If you live in my community it may be news to you that our public school teachers are no longer allowed to leave their campuses during lunch time. Did you just lean your head forward and say, "What?" Because that's what I did when I first heard the news. District wide, this policy is in effect.
Originally, I heard that the policy was retribution for the teacher union's refusal to re-open their contracts this year (despite the fact that they opened them last year and were told they wouldn't be asked to do so for three more years). I was appalled at the pettiness of the policy, until I heard there may have been another catalyst for it (although I still wonder if it was a combination of the refusal to re-open and the following incident).
Word on the street is that a high school teacher abused her prep period. Rather than actually using the time for its intended purpose, she took it, and her lunch (which was either right before or after her prep) to get her hair done at a salon.....where she happened to run into the mayor's wife.
From there, I assume, the mayor decided to get involved. Instead of letting the principal manage the situation, the edict was issued that no off campus lunches were to happen. I don't know if the command came directly from the mayor or if he pressured the schoolboard or superintendent to do it. I'll tell you what I do know.
I know that our teachers are under an incredible amount of stress. Classroom sizes have increased in the last three years and so have the demands put on our teachers. They have been told, for the most part, exactly how and what to teach with very little room for deviation. Supplies are diminishing and so is morale. And, to top it off, the 25 minutes our elementary school teachers have completely to themselves during the day have now been restricted. Someone has dictated where they must be spent.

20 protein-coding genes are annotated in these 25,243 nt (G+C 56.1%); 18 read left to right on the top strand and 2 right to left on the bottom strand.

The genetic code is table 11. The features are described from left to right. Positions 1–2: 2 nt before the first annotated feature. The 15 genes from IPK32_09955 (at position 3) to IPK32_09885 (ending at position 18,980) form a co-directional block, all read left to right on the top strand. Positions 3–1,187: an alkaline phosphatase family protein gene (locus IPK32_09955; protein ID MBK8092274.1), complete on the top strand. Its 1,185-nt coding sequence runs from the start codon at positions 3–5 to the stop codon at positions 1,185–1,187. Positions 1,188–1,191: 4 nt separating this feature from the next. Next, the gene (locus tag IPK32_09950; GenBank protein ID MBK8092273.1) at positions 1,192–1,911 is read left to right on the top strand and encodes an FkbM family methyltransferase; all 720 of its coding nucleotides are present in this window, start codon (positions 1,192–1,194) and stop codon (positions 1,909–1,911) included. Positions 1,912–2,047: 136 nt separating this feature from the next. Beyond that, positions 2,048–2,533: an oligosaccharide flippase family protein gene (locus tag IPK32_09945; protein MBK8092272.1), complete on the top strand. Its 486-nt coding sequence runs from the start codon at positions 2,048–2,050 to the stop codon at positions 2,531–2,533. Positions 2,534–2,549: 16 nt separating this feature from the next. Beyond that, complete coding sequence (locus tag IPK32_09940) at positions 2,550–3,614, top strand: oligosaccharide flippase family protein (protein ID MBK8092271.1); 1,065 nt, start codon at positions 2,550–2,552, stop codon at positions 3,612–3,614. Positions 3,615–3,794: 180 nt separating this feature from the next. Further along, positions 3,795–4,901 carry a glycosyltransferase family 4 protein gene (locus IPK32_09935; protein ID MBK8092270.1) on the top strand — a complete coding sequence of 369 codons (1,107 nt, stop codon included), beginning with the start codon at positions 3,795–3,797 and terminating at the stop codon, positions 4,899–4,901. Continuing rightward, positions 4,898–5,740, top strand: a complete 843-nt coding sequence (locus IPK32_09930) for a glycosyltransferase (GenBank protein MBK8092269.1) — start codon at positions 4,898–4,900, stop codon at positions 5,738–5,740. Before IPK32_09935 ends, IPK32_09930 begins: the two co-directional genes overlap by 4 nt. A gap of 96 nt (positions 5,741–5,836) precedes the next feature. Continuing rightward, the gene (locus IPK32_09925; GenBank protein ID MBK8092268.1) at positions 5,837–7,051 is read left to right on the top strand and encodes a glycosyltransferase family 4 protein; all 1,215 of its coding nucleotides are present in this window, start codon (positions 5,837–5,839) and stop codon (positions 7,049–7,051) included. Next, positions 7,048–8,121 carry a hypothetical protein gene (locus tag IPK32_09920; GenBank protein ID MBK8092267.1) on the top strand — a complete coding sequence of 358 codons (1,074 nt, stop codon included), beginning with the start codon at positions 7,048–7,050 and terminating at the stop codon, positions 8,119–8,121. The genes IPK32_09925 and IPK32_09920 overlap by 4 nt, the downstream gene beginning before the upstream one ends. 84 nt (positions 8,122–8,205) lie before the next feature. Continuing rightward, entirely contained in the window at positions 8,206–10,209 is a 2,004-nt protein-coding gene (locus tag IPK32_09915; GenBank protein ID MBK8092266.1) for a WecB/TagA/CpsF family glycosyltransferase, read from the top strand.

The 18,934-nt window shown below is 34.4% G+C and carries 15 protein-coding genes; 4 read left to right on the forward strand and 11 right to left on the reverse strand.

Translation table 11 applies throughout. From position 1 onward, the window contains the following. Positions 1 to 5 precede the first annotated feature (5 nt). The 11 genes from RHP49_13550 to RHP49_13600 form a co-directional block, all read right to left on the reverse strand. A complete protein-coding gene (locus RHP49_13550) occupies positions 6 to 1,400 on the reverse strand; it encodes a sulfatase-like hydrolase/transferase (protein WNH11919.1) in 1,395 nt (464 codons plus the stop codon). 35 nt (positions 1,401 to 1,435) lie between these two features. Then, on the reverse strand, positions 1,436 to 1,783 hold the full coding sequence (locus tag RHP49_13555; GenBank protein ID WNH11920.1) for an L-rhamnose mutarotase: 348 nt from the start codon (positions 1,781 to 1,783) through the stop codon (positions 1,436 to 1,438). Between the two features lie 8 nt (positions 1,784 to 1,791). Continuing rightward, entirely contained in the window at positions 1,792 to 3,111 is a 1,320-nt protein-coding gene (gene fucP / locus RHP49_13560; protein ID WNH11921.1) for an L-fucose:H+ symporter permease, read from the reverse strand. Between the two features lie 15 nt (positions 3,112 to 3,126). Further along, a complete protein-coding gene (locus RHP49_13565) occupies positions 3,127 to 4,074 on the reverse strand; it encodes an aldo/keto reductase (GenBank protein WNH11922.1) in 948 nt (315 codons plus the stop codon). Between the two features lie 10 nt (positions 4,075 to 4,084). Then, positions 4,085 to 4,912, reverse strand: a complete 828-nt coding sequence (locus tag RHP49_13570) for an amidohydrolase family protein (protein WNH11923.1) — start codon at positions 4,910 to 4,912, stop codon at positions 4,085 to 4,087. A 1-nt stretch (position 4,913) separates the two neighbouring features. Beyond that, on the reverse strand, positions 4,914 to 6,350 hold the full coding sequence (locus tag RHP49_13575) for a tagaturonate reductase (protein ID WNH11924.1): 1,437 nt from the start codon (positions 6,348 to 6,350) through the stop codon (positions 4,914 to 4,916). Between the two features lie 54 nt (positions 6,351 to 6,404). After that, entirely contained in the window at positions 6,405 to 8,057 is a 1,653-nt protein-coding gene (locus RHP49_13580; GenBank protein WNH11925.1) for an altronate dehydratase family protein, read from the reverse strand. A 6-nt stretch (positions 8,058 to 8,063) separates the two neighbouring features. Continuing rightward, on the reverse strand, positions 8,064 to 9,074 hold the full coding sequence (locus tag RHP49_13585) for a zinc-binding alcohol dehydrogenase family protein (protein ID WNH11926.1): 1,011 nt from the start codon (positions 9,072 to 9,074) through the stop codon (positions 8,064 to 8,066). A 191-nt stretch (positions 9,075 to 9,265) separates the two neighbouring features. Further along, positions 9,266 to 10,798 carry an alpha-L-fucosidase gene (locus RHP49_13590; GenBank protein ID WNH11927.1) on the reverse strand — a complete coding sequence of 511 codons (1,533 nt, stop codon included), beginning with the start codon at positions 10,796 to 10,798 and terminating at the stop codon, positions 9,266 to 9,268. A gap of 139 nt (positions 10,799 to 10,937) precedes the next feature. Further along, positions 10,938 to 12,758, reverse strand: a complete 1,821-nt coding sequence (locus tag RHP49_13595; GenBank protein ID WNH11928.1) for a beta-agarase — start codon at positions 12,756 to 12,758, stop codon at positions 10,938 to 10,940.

I find the entire situation ridiculous. First of all, the high school principal should have been allowed to do his job instead of the entire teaching staff being micromanaged. Secondly, we are talking about professional adults. We should give them the respect they deserve and allow them the freedom to choose where they eat. Third, because one teacher made a poor judgement call does not mean that the rest must suffer the consequences, especially in something as easily remedied as this situation was.
Are you bothered too? Let the mayor, the school board and the superintendent know. That's what I'm doing.